As part of this study, staff reconvened the same stakeholder working group that was previously gathered during Phase One. The purposes of the meeting were to (1) gather feedback from stakeholders on staff’s threshold recommendations; (2) illustrate the benefits and drawbacks of using different thresholds through the DI/DB threshold application; and (3) show the role that the policy plays within the MPO’s broader approach to equity.
The meeting took place on August 25, 2020. Stakeholders included Boston region MPO members, representatives from several advocacy groups, and representatives of human service agencies, for a total of 12 participants. The meeting was also open to members of the public; there were 29 non-CTPS staff attendees, including stakeholders. Although the first three stakeholder working group meetings were convened in person, this meeting was conducted via the Zoom online meeting platform because the COVID-19 pandemic prohibited in-person meetings. The first half of the meeting was dedicated to reminding attendees the role of the DI/DB Policy and showing them the proposed revisions to the draft policy, and the second half consisted of guided discussions in small and large groups to gather reactions from stakeholders.
Stakeholders were overall supportive of the proposed changes. Stakeholders provided the following comments:
Stakeholders also provided the following recommendations for future MPO work:
Staff developed the following threshold recommendations for the DI/DB Policy, which were proposed to the stakeholder working group. They are incorporated into the final DI/DB Policy.
In the fall of 2020, staff will seek the MPO’s endorsement of a final DI/DB Policy, which will incorporate the revisions described in this memo. Prior to the next LRTP, staff will also update existing metrics and add new ones that are analyzed for disparate impacts and disproportionate burdens. The MPO will use both the metrics and the final DI/DB Policy in the next LRTP.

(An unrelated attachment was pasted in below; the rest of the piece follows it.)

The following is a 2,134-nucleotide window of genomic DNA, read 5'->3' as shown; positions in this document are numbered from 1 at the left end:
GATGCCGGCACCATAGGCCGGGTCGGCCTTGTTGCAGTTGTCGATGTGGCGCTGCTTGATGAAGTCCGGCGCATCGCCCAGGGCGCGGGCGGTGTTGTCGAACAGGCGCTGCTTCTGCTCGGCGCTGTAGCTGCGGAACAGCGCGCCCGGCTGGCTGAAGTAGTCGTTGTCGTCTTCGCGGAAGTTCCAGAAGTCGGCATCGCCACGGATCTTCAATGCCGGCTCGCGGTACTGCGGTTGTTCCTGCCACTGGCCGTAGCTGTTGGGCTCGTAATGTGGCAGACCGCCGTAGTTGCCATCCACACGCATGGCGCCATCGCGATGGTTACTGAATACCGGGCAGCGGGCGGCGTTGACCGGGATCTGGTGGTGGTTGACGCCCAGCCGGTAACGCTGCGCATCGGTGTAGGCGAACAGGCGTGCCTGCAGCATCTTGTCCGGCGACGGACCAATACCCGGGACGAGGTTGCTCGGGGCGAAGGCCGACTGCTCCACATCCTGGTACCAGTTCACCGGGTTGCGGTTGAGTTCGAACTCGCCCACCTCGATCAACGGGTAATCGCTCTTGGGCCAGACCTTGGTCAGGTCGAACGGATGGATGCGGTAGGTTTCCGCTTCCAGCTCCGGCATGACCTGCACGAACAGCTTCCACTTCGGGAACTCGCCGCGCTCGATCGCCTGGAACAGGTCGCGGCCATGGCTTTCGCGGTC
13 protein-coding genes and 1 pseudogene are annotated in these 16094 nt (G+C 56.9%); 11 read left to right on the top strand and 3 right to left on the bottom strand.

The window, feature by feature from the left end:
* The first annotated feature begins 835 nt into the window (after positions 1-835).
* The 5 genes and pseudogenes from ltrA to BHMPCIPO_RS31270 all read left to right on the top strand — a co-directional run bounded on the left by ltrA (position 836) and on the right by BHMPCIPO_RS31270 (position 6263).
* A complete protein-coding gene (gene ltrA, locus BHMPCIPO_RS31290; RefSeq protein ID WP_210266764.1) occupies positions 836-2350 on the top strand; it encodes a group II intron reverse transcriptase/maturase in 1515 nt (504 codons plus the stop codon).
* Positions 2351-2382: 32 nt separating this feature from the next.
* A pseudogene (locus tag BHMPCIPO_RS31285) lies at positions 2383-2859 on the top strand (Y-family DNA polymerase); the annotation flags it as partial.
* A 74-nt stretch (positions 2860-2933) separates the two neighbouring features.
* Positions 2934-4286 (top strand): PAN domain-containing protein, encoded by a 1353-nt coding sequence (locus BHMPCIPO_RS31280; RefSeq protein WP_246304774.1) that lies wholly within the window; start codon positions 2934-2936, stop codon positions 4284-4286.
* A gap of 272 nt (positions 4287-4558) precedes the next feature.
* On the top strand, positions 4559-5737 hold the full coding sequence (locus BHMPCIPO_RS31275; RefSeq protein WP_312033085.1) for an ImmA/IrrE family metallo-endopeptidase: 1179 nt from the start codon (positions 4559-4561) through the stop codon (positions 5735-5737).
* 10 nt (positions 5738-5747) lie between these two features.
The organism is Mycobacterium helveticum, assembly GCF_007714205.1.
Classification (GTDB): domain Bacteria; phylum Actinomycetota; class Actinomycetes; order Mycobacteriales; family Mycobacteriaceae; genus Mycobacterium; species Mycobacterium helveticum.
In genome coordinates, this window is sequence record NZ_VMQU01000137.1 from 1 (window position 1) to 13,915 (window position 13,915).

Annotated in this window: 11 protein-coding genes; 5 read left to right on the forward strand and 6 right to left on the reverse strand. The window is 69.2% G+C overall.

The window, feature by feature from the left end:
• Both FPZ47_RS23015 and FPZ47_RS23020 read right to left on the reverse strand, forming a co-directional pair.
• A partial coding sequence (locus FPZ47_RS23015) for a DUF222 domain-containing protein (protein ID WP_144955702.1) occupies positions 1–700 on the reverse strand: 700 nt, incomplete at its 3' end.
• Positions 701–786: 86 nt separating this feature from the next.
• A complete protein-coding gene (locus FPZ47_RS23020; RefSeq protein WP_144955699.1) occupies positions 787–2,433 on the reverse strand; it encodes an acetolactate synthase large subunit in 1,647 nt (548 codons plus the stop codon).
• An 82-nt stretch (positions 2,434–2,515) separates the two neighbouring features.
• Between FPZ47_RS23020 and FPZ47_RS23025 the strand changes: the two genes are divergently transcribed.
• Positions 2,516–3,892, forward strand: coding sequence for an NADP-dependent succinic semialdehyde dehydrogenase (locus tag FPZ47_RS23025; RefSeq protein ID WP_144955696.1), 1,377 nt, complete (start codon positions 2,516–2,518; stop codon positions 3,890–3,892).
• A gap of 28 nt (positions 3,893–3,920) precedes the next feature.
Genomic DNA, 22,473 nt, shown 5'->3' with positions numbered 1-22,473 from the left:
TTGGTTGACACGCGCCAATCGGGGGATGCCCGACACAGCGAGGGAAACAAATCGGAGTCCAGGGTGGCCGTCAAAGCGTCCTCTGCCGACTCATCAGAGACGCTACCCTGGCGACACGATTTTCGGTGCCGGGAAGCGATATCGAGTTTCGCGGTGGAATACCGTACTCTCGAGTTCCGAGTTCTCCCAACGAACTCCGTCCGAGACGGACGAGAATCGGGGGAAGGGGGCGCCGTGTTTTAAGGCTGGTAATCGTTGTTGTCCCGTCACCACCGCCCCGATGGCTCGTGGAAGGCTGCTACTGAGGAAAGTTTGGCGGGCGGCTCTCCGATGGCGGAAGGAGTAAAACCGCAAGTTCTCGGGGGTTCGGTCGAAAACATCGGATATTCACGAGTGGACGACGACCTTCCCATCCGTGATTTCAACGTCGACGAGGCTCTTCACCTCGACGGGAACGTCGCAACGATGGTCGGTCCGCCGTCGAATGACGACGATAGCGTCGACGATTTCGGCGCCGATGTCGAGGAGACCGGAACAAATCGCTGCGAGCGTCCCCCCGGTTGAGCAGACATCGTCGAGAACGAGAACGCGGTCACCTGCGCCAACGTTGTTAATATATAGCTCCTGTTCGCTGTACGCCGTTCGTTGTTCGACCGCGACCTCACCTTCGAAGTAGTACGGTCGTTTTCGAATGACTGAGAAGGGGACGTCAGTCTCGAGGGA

The Boston Region Metropolitan Planning Organization (MPO) operates its programs, services, and activities in compliance with federal nondiscrimination laws including Title VI of the Civil Rights Act of 1964 (Title VI), the Civil Rights Restoration Act of 1987, and related statutes and regulations. Title VI prohibits discrimination in federally assisted programs and requires that no person in the United States of America shall, on the grounds of race, color, or national origin (including limited English proficiency), be excluded from participation in, denied the benefits of, or be otherwise subjected to discrimination under any program or activity that receives federal assistance. Related federal nondiscrimination laws administered by the Federal Highway Administration, Federal Transit Administration, or both, prohibit discrimination on the basis of age, sex, and disability. The Boston Region MPO considers these protected populations in its Title VI Programs, consistent with federal interpretation and administration. In addition, the Boston Region MPO provides meaningful access to its programs, services, and activities to individuals with limited English proficiency, in compliance with U.S. Department of Transportation policy and guidance on federal Executive Order 13166.